The approach begins with the mayor’s vision. Each challenge is rooted in a specific goal of the City’s long-range plan OneNYC. From that, we seek to identify a probleminhibiting success of the vision. The NYCx team works with an agency to understand the difficulties they are facing with specific OneNYC goals. Alternatively, they may work with a community that’s facing re-zoning or other significant changes on a Co-Lab effort. Workshops with agencies and technologies help flesh out the problem and the potential impact. Often provocateurs like Cornell Tech or CUSP are invited to participate.

The team then turns to research. Targeted research uncovers industry trends, through interviews with the leadership council or with key informants like the Urban Tech Hubor New Lab. Complementary research uncovers agency practice or community expectations. These are done through interviews, workshops, and surveys. The NYCx Co-Labs organize community-learning events to address the disparities of awareness of new technology.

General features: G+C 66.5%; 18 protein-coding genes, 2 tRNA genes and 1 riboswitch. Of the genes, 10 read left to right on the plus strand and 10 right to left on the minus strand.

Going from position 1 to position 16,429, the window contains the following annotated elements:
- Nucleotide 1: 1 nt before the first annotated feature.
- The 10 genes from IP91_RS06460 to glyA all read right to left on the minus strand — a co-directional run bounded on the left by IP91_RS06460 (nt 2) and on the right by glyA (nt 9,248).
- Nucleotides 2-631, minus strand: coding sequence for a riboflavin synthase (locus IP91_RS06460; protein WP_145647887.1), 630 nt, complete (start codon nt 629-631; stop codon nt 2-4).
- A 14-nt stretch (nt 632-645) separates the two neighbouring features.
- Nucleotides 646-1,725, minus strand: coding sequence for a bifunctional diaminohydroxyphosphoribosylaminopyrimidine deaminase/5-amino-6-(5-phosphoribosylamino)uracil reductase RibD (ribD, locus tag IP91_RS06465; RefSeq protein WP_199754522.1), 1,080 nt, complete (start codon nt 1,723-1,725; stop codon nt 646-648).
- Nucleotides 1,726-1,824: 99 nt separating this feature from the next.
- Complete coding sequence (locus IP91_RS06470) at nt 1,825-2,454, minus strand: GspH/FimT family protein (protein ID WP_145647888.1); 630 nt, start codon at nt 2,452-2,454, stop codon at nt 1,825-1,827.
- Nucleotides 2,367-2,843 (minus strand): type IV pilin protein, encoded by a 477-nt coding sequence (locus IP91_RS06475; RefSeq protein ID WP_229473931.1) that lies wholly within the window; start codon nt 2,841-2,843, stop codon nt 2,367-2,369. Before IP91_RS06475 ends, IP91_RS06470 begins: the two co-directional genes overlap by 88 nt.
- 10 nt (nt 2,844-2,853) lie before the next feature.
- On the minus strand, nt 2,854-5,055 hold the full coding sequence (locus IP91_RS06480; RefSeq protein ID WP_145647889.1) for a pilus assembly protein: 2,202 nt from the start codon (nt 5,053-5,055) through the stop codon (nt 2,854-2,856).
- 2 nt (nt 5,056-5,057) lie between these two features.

At the heart of the planning process is finding the “aperture” that combines tech innovation and policy opportunity. This aperture is then mapped to an agency’s upcoming decision, planning effort, or procurement to ensure the challenge is actionable. The result is the challenge statement. NYCx seeks global partners for each challenge to help winning solutions scale rapidly. The Cybersecurity Challenge, for example, includes London, Singapore, Korea, and several other jurisdictions as well as an Israeli venture capital firm.

The first round of each challenge makes it very easy to participate. Often an entrepreneur needs merely answer a few short questions about her or his idea, how it’s innovative, and who else is on the team. The key here is to get very broad participation. The second round invites compelling ideas to share more information. Sometimes participants are asked to team up with each other, if they’re ideas are overlapping or complementary. Again, the goal is to get participation, so the legal hurdles are few, with low barriers to entry, and many applicants are invited to provide more detail.